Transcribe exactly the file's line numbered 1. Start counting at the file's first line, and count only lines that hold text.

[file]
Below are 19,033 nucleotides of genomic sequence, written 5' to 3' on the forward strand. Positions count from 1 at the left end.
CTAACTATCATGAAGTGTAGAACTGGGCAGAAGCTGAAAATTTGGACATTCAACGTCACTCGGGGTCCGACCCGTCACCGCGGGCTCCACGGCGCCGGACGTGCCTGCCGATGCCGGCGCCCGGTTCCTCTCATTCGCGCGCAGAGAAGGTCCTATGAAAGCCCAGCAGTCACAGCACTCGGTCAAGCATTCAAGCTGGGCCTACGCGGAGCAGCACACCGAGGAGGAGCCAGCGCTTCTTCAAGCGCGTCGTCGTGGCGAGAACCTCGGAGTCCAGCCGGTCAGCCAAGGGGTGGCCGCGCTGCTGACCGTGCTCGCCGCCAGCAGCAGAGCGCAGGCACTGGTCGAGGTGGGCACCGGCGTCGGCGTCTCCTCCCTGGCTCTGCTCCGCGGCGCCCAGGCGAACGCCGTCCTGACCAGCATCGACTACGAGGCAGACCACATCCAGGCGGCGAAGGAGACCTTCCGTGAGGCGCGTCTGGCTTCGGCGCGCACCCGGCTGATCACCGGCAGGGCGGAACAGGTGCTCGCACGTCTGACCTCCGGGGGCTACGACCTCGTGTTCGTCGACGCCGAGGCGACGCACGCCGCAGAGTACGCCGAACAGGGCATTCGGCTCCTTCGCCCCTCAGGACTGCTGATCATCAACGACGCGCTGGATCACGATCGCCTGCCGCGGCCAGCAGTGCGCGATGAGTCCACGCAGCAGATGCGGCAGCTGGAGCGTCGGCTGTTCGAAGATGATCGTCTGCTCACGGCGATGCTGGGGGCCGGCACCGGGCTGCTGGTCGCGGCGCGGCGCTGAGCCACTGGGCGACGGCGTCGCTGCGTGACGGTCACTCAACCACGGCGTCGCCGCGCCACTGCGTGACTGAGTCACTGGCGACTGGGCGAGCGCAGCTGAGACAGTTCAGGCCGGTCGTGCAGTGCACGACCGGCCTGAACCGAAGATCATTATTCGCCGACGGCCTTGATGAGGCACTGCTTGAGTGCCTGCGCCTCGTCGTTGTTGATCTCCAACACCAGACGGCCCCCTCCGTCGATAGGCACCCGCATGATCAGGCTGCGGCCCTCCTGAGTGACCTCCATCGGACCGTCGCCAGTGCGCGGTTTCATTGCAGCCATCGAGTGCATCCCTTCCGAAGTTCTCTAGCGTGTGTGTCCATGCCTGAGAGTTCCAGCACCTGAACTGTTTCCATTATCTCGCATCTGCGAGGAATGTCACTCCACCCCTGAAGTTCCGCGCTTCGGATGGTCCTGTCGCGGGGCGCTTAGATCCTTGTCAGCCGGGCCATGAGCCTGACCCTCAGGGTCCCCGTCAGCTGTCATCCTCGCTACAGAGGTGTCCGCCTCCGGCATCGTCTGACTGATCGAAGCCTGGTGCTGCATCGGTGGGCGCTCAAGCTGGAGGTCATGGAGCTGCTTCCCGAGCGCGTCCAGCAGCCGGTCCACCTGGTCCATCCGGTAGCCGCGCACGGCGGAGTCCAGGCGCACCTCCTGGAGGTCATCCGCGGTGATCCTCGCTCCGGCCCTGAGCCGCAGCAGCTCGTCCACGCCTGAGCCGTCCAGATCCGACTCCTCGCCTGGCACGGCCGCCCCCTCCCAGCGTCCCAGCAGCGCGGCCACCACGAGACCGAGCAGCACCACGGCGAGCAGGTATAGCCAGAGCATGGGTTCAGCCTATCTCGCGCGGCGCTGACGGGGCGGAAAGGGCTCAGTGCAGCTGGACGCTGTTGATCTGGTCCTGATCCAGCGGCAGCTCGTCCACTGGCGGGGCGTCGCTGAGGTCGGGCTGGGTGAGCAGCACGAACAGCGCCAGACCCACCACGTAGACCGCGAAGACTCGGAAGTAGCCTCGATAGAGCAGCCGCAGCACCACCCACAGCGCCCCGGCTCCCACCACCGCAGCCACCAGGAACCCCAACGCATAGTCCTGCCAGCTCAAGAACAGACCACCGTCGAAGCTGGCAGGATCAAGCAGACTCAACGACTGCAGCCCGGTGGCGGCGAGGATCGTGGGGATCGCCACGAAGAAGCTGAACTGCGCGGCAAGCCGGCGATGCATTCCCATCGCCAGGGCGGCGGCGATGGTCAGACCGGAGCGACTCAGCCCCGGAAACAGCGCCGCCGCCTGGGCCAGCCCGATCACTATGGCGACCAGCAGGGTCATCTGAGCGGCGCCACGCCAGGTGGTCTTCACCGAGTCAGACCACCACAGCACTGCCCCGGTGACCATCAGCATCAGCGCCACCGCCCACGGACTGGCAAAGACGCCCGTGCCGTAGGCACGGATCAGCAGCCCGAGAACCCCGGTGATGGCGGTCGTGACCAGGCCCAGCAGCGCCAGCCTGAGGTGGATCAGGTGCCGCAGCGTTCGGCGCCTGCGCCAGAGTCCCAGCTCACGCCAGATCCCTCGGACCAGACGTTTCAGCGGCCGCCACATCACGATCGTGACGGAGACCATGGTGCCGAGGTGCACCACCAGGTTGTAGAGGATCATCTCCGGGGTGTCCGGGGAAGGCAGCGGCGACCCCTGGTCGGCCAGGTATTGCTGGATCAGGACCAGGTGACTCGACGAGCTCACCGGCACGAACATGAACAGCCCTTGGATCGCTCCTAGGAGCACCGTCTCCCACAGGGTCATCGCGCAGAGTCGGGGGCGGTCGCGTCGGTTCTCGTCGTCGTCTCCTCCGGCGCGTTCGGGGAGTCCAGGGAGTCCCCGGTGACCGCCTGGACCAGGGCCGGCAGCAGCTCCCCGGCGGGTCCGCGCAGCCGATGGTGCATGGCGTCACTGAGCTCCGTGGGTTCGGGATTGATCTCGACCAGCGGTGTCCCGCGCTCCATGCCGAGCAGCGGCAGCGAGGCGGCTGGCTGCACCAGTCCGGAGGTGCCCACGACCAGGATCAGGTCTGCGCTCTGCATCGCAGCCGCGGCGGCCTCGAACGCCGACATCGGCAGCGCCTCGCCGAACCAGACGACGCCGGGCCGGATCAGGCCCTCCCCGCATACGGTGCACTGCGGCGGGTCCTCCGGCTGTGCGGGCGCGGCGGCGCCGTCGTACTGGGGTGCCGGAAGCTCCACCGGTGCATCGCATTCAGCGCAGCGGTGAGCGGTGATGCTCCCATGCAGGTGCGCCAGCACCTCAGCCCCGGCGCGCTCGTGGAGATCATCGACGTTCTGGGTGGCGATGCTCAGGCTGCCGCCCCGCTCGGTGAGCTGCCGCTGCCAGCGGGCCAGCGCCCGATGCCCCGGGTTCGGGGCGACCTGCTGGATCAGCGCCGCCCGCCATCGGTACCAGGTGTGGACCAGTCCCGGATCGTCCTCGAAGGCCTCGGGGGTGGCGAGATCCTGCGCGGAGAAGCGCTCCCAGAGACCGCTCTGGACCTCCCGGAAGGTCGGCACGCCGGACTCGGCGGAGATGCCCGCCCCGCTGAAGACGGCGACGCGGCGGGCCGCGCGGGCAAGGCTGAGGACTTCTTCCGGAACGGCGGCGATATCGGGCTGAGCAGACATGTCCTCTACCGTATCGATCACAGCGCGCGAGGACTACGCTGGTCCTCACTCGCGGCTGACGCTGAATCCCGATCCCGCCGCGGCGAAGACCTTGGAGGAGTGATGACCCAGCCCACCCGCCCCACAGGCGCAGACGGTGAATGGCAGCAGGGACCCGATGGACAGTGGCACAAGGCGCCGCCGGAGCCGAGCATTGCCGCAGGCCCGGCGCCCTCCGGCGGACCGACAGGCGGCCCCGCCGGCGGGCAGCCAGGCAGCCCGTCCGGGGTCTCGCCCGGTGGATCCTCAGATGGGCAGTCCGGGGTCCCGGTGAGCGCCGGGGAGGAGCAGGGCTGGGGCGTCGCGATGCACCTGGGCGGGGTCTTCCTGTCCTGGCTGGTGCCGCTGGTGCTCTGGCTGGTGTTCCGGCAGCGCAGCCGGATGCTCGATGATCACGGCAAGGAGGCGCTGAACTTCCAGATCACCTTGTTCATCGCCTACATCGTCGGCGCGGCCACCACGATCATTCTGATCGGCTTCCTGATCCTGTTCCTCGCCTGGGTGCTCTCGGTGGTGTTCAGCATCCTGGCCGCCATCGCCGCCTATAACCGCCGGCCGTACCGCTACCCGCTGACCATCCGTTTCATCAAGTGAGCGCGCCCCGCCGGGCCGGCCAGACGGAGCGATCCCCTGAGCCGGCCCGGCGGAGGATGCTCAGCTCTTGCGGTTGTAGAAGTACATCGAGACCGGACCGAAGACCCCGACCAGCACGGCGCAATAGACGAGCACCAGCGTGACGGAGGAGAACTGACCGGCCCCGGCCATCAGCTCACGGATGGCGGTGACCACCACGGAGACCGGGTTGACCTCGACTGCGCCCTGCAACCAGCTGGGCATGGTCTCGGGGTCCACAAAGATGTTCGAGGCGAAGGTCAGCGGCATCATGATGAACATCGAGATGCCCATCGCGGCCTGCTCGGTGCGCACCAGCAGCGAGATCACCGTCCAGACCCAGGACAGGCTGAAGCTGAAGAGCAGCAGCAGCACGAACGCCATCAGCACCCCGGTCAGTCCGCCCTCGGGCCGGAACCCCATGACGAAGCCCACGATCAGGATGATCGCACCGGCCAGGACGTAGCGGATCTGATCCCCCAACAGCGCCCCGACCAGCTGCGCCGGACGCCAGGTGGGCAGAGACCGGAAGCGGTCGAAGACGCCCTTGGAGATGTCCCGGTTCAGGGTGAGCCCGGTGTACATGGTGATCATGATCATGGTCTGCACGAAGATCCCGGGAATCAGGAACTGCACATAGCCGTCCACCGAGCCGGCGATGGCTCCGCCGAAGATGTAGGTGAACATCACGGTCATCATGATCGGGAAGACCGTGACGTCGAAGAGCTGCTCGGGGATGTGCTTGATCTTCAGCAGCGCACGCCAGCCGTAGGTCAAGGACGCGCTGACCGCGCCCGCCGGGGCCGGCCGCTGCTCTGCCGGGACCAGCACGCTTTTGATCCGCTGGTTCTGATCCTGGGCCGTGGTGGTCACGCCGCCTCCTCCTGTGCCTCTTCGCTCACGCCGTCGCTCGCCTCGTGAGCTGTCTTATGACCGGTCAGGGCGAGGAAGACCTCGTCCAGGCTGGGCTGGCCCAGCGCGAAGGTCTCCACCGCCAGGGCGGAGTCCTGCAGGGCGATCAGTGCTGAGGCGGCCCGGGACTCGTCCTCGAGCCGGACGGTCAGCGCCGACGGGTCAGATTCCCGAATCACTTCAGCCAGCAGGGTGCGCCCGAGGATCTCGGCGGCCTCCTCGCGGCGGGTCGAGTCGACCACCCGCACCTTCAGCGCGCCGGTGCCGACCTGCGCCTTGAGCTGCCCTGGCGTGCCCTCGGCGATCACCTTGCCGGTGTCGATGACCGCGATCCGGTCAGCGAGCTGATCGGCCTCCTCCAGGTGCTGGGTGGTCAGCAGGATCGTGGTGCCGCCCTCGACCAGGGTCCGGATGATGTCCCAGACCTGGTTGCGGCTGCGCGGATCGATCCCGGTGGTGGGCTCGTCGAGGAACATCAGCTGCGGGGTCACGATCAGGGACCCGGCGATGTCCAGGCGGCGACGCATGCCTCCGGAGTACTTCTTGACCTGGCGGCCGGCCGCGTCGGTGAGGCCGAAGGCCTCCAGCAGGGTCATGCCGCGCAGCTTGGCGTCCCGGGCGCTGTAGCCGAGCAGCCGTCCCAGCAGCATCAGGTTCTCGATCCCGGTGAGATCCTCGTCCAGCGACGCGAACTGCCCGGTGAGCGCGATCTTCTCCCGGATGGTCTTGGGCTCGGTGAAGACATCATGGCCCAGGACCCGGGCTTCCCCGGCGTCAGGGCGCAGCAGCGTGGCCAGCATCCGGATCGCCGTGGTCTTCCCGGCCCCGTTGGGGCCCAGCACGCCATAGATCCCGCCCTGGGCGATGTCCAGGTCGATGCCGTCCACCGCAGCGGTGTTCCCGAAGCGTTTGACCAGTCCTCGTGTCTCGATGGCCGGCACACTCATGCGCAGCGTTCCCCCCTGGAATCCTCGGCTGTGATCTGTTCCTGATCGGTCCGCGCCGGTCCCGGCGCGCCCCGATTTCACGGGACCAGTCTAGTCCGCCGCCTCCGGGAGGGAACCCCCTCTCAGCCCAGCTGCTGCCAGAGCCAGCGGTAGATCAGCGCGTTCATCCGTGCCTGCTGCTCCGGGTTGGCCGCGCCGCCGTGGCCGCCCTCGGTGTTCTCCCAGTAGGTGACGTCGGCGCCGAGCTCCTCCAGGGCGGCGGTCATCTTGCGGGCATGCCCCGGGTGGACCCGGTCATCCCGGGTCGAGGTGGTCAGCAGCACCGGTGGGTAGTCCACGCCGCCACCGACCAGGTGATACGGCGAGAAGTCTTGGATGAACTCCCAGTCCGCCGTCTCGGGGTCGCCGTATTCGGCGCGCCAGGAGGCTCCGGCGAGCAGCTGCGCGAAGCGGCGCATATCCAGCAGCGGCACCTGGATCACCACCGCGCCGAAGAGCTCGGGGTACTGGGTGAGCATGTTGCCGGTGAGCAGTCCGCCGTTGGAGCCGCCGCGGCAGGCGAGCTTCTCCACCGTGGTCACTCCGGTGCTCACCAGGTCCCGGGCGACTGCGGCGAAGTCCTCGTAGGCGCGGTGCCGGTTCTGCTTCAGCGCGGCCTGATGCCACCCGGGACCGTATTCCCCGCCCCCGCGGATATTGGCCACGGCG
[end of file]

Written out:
Below are 19,033 nucleotides of genomic sequence, written 5' to 3' on the forward strand. Positions count from 1 at the left end.